Breaking with tradition Pyramaze forego the traditional cinematic intro piece and get straight down to business with the hard rocking opener Land of Information, which is one of the most instantly memorable songs on the album. A keyboard-heavy intro soon gives way to a crunching, mid-paced verse and shows the newly-acquired grit that Harøy's voice now possesses. While the song is not as heavy as the band often is, the melodies are extremely strong and constantly shine through. The chorus is one of the album's most catchiest, with some soaring vocal melodies and fluid keyboard leads from Weingarten that provide an excellent counter-melody. Weingarten seems to be higher in the mix on Contingent than he has been on any previous Pyramaze album, and that really contributes to the epic, cinematic feel of the album. Not to be outdone however, Skjønnemand lets rip with a short solo towards the end that shows off his skills as a guitarist. Kingdom of Solace is another keyboard-heavy song, but the crunching riff that drives it gives it weight and is backed up by some sledgehammer drumming courtesy of original member Morten Gade Sørensen. This song is very reminiscent of the smooth sound created on Disciples of the Sun so fans of the band's modern sound should really appreciate this. Harøy's voice is less gritty here and he really oozes out of the speakers as he sings the chorus melodies. He does not posses the greatest vocal range of all time, and does not have as much of a distinctive style of previous vocalists Lance King and Barlow, but his voice is perfect for this version of the band and the style of music they are creating. The highlight of the song however is an impressive instrumental section which sees Skjønnemand and Weingarten trading fast leads without each other to great effect. Despite a piano-based intro, Star Men is more of a guitar-driven number. Skjønnemand's snaking main riff, backed up by Hansen's tough rhythms, drives the song and forms the basis of the verse which is accentuated by Sørensen's off-kilter drumming. The song is almost a power ballad, but with too much crunch to really be worthy of that label. Whatever the song is, it is very strong and possesses another instantly memorable chorus and a lengthy guitar solo. The new era of Pyramaze does not seem to give too much time over to soloing, instead choosing to focus more on the song's overall melodies and impression, but the few occasions when Skjønnemand gets to really cut loose he proves himself to be an excellent guitarist. A World Divided, which the band filmed a video for, starts out with a moody piano melody but then the rest of band come in and the song morphs into a real thrashy, power metal anthem which definitely brings back memories of the band's early albums. Sørensen's double bass drumming really drives the song, and the band's two guitarists riff it out together with some tight and heavy playing. Harøy's performance here is particularly strong and really demonstrates here why he is the man to take Pyramaze forward vocally. Nemesis carries on the somewhat heavier feel, but mixes the pummelling metal sections with soaring cinematic ones to great effect. A razor-sharp riff drives the chorus, which is backed up by a matching drum beat. The production is perfect and the band has never sounded as tight! The chorus is more keyboard-based, with another soaring vocal performance and layers of warm synths. The first half of the album is brought to a close with the short, keyboard-heavy instrumental Contingent - Part I: The Campaign which leads nicely into the album's second half.

20 Second Century follows on perfectly from the instrumental and is another song that is instantly memorable. It is another heavier song, with a really powerful main riff and a real headbanging vibe throughout with prominent guitars and a strong drumming performance. The song's chorus is once again reminiscent of the band's early days, with big power metal melodies and a fast double bass drum pattern. Weingarten's keyboards take more of a backseat here, but constantly provide a melodic halo to proceedings, and occasionally subtle piano melodies break through which add depth. Perhaps unsurprisingly for the song of this nature, there is another lengthy and flashy guitar solo here from Skjønnemand that takes the energy of the rest of the song and really runs with it. Obsession opens with a really groovy guitar riff that is doubled up with some really symphonic keyboards from Weingarten. His playing really comes to the fore again here, be it that playing in the intro or the many piano breaks that are scattered throughout which sit perfectly atop the mid-paced groove. This song is another which really emphasises the band's modern, keyboard-heavy sound well with the smooth vocals of Harøy and a strong cinematic atmosphere. Heir Apparent also has that strong modern feel, emphasised by the piano backing to the song's tight main riff. This song is a little more laid back than the last few numbers, but is no less enjoyable. The chorus in particular is the song's crowning moment with some really catchy melodies and plenty of strong vocal harmonies. Weingarten really plays out of his skin here with lots of beautiful piano motifs throughout and lots of soaring synth sounds which add depth while the song's main, slower riff is playing. The second part of the album's instrumental title track follows, which is again a keyboard-driven piece that is heavy on moody atmosphere and sets up the last part of the album nicely. Under Restraint picks up the heaviness again somewhat with a tight and heavy opening riff that leads into a crunchy mid-paced verse. I particularly like Skjønnemand's hypnotic guitar leads during the verses here, which are a little low in the mix but really help to enhance the overall mood perfectly. Where keyboards are used elsewhere in the album to provide subtle colour and mood, the guitars performs that role perfectly here with lots of little effects-heavy sections that make the song stand out. While the chorus here is still memorable, it is a little too similar to other choruses on the album to really make it's own impact. The guitar solo is excellent however, and really elevates the song despite the weaker chorus. The Tides That Won't Change is the album's only true ballad features the guest vocals of Kristen Foss who duets well with Harøy. The song is piano-based and enjoyable, but fails to reach the heights of the band's previous ballads, in particular the excellent She Who Summoned Me from Legend of the Bone Carver. It is a little predictable, but the vocal interplay between Harøy and Foss is strong and the two harmonise together very well. After the lull from the ballad, the album has one more trick up it's sleeve with the heavier closing number Symphony of Tears. It is a mid-paced rocker, but is one of the most memorable songs on the album with instantly singable melodies and soaring vocals. I particularly like the way the song speeds up during the chorus, which gives the song a real tangible energy. Usually choruses in metal are slower than the main song to make use of epic vocal melodies, but the reverse contrast here works very well and keeps the album surprising the listener right to the end. Overall, Contingent is another successful chapter in the Pyramaze canon and is one of my favourite metal releases of 2017 so far. The mix of all the band's previous sounds works well, and makes for a progressive and thoughtful album that really delivers with repeated listens.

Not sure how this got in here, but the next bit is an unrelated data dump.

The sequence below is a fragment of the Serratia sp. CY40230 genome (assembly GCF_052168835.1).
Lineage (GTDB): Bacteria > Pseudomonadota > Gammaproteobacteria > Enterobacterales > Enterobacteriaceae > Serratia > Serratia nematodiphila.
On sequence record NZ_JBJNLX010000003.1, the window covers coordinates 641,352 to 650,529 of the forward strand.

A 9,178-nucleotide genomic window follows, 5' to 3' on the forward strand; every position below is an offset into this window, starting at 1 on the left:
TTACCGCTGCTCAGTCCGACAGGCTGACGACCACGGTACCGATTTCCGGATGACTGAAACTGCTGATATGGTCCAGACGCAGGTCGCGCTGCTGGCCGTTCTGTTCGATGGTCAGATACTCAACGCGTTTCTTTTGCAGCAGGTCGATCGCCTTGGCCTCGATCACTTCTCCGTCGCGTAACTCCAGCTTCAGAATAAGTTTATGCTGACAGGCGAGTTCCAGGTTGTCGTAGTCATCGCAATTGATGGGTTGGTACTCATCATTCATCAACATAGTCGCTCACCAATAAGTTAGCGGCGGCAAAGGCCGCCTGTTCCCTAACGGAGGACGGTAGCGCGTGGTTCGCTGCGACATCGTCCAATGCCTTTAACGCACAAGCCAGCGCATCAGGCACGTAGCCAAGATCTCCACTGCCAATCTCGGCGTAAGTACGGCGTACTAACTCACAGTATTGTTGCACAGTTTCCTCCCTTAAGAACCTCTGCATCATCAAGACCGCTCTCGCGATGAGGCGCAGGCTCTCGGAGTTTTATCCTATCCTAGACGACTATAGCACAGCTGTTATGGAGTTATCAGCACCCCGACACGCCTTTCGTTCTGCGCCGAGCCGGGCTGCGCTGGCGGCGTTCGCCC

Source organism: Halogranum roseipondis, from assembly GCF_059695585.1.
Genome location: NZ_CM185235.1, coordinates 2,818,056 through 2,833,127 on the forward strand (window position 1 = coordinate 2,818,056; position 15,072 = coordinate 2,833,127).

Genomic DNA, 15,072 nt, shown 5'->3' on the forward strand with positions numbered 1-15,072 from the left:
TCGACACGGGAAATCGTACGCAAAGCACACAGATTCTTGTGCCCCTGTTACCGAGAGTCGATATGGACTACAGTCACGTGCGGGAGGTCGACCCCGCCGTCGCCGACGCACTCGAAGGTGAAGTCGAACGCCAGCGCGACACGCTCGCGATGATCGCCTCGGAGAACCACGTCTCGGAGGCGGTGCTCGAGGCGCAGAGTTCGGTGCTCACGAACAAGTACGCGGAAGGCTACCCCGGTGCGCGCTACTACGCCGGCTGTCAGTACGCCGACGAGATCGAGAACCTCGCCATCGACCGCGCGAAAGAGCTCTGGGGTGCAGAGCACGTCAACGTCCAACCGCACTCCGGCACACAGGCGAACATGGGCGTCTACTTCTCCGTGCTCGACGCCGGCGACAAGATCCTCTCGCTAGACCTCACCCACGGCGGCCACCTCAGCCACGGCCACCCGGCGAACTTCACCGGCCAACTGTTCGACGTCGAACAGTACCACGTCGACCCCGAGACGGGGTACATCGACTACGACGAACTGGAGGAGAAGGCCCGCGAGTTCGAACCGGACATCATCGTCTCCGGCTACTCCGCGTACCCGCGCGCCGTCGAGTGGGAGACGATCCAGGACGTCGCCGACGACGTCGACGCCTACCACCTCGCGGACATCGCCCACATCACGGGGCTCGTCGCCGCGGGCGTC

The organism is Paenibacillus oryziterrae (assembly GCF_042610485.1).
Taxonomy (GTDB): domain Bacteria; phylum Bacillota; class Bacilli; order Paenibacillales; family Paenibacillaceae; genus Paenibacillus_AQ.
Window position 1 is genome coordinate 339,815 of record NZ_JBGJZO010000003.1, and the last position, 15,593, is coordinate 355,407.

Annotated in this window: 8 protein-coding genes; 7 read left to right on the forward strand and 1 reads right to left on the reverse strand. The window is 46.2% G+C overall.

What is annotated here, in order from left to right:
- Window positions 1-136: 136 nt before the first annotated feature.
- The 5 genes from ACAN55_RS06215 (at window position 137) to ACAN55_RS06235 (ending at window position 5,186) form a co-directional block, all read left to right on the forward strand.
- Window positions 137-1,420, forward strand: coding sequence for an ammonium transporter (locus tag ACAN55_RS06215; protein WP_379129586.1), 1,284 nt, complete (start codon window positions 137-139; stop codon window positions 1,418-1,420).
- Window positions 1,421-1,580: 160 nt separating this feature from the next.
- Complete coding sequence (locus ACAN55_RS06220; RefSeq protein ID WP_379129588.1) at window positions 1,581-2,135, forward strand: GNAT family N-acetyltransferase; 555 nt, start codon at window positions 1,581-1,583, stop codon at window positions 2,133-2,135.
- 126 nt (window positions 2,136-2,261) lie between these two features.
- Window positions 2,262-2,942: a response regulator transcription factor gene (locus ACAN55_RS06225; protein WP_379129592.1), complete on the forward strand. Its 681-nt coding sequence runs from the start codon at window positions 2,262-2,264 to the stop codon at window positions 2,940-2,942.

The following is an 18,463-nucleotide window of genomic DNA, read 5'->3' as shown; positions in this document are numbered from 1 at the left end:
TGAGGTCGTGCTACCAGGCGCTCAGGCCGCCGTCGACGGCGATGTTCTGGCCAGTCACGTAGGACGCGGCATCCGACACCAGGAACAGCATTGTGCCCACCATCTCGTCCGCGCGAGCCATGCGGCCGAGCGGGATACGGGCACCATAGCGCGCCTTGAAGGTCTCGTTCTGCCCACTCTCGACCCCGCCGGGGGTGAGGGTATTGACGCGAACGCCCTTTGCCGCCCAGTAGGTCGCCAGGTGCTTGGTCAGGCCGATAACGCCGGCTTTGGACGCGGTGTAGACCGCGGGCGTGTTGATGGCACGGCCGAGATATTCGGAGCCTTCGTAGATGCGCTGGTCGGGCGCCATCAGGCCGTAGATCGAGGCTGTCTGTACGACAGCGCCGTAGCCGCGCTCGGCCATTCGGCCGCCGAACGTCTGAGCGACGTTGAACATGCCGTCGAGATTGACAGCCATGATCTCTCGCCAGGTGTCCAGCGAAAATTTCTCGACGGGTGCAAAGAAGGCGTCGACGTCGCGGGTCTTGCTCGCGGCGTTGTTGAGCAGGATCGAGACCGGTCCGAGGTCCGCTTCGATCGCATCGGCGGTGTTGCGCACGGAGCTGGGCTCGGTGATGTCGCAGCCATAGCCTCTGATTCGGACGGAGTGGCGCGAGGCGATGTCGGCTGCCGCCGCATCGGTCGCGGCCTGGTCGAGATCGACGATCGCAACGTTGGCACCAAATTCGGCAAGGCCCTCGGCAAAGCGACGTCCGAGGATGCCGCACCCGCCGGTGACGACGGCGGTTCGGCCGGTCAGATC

The album was released on 28th April 2017 via Inner Wound Recordings. Below is the band's promotional video for A World Divided.